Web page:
This may be a bit of a surprise, but according to some news sources (CNN, BBC), Buttigieg came in first and Biden fourth with Sanders and Warren 2nd and 3rd, after more than half the votes were counted:
The Iowa Democratic Party said results from 62% of precincts show Mr Buttigieg was ahead on 26.9%, followed by Bernie Sanders on 25.1%.
Elizabeth Warren was third on 18.3% and Joe Biden fourth on 15.6%.
Amy Klobuchar was 5th with 12.6%. The rest of the candidates (led by Yang) were much farther back (with 1.1%).
The whole thing is rather complicated because the Iowa primary seems to resemble a bit the voting system for the Bundestag:
Because Iowa precinct holds not one but two rounds of preference expression, or alignments, caucusgoers' second choices are more important than ever before.
If a caucusgoer's first-choice candidate doesn't break 15% of the vote on the first alignment, they can either switch their preference to a candidate who is viable in their precinct, be an uncommitted caucusgoer, or try to combine forces with other caucusgoers to make their first-choice candidate viable.
A caucusgoer whose first-choice is viable after the first alignment cannot, however, change their preference, meaning candidates can only gain and not lose votes in the second alignment. [...]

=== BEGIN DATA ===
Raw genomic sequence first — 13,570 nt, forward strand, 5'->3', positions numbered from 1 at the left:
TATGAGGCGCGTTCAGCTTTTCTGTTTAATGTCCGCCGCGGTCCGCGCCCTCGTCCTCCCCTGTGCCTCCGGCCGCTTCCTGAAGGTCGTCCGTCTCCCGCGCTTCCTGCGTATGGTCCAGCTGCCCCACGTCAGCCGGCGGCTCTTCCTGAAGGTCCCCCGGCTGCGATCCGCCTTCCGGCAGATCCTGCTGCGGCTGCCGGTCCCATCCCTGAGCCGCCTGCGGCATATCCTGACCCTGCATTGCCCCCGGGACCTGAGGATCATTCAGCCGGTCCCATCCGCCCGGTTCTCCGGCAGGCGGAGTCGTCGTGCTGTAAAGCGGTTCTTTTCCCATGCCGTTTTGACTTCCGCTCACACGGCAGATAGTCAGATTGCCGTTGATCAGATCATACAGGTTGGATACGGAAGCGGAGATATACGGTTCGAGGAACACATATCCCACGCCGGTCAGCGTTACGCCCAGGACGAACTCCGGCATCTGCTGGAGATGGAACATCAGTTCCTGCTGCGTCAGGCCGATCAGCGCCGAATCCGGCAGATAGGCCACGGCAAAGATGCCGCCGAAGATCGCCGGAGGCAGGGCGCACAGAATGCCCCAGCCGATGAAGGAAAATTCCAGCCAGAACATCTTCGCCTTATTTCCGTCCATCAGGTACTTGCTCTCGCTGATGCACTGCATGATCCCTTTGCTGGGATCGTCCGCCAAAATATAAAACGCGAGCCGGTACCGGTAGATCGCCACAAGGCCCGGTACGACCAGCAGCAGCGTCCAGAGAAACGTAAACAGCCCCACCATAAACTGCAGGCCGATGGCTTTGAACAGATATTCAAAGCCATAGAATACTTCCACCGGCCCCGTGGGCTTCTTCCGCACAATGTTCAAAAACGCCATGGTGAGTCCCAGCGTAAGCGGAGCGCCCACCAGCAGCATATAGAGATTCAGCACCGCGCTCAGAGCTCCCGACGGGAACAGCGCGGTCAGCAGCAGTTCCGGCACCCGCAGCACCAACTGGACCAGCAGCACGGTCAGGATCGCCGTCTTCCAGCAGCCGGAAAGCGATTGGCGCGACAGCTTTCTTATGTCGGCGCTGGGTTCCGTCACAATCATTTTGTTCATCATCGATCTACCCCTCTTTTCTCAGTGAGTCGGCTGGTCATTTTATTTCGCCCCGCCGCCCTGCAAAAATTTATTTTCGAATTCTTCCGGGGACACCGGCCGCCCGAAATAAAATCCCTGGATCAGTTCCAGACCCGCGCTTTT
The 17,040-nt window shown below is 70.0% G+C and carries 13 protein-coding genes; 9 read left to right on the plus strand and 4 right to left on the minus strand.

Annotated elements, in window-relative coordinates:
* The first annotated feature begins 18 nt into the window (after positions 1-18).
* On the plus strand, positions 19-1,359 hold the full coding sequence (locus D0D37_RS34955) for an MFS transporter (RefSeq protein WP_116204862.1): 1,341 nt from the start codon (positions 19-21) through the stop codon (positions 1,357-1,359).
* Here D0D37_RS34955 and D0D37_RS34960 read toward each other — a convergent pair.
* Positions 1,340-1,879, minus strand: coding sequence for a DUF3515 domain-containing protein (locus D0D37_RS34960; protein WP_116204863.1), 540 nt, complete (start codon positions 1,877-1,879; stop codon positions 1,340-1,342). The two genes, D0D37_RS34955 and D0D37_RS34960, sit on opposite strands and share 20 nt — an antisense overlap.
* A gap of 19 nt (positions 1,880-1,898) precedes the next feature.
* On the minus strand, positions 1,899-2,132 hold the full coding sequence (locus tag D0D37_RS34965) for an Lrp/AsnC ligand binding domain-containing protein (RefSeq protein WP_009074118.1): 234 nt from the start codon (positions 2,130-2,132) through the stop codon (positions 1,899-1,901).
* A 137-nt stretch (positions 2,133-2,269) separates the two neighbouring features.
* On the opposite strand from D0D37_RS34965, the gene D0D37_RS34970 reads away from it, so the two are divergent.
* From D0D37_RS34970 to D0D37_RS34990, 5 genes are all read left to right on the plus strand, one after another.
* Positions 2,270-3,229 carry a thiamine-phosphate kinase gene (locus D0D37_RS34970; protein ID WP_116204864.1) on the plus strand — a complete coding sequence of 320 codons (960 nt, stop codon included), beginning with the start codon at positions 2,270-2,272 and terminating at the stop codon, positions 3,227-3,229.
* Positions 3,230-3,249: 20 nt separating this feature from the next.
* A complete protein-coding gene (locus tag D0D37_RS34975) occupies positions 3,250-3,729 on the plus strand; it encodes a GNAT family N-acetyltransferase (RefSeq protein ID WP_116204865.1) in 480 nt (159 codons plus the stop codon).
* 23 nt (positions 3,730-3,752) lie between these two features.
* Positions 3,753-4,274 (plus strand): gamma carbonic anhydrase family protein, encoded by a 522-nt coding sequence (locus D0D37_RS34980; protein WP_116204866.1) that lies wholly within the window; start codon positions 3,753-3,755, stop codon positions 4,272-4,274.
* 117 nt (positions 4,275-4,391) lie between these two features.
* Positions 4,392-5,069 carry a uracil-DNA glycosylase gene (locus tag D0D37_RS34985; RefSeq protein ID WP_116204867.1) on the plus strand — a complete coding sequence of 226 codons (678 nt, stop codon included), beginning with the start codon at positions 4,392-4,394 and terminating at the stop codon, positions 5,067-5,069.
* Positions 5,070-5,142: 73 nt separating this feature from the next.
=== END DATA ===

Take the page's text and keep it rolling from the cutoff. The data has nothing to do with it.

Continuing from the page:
A candidate must break 15% of the vote in a given district to win any delegates from that district at all.
There are also five pledged delegates statewide for party leaders and elected officials, and nine at-large delegates. Those are allocated based on the statewide popular vote, meaning its possible for candidates to win district-level delegates but not statewide delegates.
(The Iowa system showcased with a [rather lengly] chart over here.)
With regard to the 1st preference, after counting slightly more of the votes (65%), other media sources announced that Yang did substantially better (5.5%) and that Sanders overtook Buttigieg... but not after taking into account the 2nd preference and the translation of votes into delegates. The less detailed articles I found/mentioned first apparently only announced these delegate-equivalent results. Below is the "1st preference" in the Iowa primary (insofar), which is fairly different...
So how far off are these results from the average polling in Iowa in the months preceding the primary? (This is a bit open-ended, because I don't know if pollsters in Iowa tried to emulate/compensate for the complicated voting system over there, or not, when they did their polling. So, answers should try to clarify/specify that too.)